From Doc’s Locks (Dr. Hiren Shah’s Old Locks Collection) to Surendra Patel’s Utensil Museum run by Vechaar (Vishala Environmental Centre of Heritage of Art, Architecture and Research) with thousands of utensils, including a 1000-year-old vessel, Ahmedabad has a wealth of rare museums. The Calico Museum’s nine halls showcase India’s textile traditions including the patolas of Patan and bandhnis of Gujarat (visits by prior booking only). City Museum tells the story of ‘Karnavati: Atit-ni-Zankhi’ at Sanskar Kendra, designed by French architect Le Corbusier. The cellar holds a unique collection of kites gifted by Bhanu Shah to Ahmedabad Municipal Corporation, making it the first museum of its kind in India.
AutoWorld Museum, developed by Pranlal Bhogilal family, is the largest automobile collection in India with antique vehicles. Shreyas Museum and Adivasi Museum throw light on the tribal and folk traditions of the state. Sardar Vallabhbhai Patel National Memorial Museum was established at Shahibaug (Motishahi) Palace where he stayed. While Gandhi Memorial Museum at Sabarmati Ashram is dedicated to the Father of the Nation, Dr. Vikram Sarabhai Space Museum is dedicated to the father of India’s space program.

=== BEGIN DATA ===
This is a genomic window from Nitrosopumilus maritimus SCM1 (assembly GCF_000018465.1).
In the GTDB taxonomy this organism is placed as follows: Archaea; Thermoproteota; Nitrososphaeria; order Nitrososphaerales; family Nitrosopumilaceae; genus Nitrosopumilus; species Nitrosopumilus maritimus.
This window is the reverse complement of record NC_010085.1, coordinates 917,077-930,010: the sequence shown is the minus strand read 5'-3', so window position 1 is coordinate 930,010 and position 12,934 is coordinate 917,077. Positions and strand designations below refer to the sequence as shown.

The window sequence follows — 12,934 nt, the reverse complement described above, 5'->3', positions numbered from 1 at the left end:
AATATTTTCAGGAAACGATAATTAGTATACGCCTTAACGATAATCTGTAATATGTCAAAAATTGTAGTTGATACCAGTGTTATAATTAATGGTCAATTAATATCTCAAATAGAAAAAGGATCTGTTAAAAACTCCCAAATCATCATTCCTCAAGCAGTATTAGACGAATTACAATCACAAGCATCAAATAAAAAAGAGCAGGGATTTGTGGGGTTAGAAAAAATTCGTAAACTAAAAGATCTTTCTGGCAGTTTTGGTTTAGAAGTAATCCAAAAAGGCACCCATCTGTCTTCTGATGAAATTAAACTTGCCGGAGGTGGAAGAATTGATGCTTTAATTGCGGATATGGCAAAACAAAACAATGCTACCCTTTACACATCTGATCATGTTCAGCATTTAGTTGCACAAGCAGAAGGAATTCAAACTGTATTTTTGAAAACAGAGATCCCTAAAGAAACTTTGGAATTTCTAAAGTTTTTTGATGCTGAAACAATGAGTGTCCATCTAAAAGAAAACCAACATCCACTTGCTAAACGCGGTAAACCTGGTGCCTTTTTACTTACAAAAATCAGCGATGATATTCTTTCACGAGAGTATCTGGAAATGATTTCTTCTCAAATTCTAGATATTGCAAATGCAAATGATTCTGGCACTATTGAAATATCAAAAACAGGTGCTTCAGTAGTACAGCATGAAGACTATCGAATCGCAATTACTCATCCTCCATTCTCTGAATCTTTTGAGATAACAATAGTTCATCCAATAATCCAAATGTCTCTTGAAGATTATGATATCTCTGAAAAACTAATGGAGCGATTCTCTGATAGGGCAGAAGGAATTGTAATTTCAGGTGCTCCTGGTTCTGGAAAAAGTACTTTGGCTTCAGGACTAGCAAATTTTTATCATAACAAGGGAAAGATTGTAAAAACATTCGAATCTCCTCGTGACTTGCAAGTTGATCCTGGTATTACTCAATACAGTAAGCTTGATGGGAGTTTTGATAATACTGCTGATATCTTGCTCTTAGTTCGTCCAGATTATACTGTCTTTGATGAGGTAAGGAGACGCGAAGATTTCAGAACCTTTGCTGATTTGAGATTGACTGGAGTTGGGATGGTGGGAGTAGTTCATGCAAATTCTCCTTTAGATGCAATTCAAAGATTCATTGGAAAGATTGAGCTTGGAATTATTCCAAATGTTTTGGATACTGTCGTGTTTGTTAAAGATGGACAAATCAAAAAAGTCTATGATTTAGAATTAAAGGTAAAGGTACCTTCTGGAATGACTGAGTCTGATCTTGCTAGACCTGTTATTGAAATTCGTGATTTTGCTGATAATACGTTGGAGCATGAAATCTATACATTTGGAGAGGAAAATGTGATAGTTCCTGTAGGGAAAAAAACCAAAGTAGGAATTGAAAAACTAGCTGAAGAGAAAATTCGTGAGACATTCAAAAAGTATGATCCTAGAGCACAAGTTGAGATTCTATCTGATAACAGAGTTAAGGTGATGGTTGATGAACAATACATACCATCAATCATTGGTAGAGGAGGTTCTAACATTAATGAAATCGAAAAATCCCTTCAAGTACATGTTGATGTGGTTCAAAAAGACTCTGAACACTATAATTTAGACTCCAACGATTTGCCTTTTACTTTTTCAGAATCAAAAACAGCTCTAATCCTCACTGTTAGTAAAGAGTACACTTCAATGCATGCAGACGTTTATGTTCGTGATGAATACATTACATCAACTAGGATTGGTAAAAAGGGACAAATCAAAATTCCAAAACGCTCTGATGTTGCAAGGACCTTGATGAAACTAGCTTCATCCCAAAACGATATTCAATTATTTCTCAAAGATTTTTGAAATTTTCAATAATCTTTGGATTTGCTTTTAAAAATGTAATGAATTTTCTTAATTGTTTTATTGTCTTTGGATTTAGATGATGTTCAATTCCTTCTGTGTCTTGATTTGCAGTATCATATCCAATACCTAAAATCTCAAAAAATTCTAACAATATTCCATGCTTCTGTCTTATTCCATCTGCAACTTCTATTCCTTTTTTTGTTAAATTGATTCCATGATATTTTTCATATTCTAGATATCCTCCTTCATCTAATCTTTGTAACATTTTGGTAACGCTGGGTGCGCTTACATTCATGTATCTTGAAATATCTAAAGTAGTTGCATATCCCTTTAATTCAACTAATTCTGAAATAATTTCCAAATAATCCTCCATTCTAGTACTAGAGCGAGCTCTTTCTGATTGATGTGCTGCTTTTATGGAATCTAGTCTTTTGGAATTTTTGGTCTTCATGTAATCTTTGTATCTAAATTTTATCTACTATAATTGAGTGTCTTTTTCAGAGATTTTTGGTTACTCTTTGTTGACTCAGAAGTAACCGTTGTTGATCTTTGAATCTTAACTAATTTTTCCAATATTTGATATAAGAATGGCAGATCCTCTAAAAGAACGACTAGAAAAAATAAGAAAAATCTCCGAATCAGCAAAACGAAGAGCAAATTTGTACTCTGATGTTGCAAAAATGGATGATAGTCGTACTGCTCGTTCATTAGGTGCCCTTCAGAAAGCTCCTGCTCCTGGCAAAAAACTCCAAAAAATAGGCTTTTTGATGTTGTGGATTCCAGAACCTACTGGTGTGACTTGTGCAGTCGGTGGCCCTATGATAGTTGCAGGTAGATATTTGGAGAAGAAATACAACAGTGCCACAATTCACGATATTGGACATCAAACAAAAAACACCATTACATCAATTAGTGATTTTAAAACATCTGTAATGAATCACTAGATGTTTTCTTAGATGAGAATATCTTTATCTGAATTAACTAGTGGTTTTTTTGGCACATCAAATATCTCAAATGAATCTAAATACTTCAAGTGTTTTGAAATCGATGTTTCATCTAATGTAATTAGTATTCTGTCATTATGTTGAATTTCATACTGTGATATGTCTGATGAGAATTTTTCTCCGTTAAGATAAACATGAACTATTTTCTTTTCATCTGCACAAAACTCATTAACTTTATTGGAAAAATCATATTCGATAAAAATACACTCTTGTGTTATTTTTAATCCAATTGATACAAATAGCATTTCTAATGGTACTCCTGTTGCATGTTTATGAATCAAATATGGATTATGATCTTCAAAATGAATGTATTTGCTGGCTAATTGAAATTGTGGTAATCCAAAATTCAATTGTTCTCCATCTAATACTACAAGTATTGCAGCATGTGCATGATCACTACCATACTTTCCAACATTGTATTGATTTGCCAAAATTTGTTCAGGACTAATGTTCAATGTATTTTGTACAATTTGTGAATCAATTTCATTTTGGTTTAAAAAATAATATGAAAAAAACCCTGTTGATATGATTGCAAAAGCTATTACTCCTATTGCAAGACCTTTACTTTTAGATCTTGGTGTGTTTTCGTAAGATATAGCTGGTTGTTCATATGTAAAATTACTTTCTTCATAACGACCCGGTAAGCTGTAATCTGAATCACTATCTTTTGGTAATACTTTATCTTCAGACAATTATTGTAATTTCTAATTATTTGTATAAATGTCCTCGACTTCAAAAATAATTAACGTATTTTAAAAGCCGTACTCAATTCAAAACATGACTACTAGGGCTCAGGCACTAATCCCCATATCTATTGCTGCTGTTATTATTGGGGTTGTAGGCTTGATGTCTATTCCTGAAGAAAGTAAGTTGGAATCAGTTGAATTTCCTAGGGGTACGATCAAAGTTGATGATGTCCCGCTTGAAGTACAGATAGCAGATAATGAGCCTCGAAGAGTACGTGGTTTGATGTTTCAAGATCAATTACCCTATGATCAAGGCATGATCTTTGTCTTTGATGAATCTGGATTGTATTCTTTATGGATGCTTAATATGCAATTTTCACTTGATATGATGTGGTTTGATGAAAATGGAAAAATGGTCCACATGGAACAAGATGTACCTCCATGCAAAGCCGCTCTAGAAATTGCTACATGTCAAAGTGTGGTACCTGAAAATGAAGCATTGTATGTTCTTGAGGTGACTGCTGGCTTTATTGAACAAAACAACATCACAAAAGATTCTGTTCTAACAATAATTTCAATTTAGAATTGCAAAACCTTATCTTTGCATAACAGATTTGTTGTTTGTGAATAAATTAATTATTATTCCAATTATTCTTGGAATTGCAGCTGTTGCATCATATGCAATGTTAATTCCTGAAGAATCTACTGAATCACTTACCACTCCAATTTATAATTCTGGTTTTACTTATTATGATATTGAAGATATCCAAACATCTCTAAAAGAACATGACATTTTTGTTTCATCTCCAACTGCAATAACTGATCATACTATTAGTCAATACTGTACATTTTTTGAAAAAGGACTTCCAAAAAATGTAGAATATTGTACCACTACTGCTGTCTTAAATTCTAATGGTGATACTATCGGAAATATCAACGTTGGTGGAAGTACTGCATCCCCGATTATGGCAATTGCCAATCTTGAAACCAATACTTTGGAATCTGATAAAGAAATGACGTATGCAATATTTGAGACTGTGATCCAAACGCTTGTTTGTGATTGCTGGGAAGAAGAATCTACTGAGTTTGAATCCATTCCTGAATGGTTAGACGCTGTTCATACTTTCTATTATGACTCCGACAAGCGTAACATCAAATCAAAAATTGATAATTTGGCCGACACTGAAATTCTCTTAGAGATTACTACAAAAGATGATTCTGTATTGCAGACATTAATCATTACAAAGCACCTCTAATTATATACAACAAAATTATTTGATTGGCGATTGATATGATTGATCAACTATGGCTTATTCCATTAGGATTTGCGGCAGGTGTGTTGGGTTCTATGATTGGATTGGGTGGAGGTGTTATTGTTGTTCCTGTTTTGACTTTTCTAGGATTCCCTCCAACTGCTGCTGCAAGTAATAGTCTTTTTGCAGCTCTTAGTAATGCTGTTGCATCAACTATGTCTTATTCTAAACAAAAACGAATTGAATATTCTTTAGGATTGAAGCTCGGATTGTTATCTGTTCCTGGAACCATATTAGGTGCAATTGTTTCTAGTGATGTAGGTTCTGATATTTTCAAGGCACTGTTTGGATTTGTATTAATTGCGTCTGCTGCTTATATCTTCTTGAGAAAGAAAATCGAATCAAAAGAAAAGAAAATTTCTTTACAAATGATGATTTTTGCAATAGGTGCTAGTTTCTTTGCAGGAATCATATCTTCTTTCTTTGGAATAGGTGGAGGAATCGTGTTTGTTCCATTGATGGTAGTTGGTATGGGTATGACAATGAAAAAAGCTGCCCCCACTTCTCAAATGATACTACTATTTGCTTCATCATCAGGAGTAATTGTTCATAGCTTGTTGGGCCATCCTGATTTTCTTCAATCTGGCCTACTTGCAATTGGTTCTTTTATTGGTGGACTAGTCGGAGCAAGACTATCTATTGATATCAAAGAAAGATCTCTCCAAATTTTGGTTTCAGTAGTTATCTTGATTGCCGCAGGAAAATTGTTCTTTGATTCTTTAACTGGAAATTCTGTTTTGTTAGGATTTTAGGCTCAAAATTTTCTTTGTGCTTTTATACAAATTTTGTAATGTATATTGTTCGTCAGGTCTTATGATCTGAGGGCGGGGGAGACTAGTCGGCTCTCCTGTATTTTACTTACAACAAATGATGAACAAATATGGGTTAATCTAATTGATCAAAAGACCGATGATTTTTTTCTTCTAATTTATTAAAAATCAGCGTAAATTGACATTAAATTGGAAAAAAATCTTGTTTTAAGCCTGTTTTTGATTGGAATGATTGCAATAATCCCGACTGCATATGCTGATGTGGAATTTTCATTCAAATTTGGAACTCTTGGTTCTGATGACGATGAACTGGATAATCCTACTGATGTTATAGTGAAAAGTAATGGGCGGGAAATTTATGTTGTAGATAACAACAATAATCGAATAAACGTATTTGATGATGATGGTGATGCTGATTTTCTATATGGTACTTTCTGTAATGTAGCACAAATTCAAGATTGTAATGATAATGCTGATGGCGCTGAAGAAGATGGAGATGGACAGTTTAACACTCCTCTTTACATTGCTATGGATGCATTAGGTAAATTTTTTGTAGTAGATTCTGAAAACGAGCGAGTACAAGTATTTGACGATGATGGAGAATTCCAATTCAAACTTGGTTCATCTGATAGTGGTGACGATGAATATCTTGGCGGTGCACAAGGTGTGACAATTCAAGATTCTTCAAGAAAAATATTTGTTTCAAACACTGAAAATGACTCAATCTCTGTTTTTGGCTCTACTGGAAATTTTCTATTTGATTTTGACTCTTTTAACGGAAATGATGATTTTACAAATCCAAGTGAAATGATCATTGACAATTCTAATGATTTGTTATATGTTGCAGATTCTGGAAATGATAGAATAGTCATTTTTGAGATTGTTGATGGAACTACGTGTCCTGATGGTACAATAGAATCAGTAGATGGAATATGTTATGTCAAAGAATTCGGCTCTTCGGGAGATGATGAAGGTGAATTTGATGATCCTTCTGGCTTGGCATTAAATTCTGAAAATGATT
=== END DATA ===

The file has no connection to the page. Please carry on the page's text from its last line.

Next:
Getting there: The Calico Museum is on Airport Road opposite the under bridge at Shahibag, Tribal Museum is at Gujarat Vidyapith while the City Museum and Kite Museum are at Sanskar Kendra near Sardar Patel Bridge behind NID in Paldi
The most popular street snack in Ahmedabad is dal vada, avidly consumed by locals who pop in for a quick bite at outlets like Shree Ambika Dal Vada Centre. Sold by weight ranging from Rs.20 (67 grams) to Rs.290 (967 grams), it is served hot with green chillis and salt. For something more substantial, try a Gujarati thali, which was first served commercially by Chandvilas Hotel in 1900. At fixed meal restaurants like Sasuji (Ph 079-26405065-66 http://www.sasuji.in) that open for lunch and dinner, enjoy a spread of dal, kadhi, chapati, puri, papad, rice, chatni, athana, kachumber and buttermilk for just Rs.270.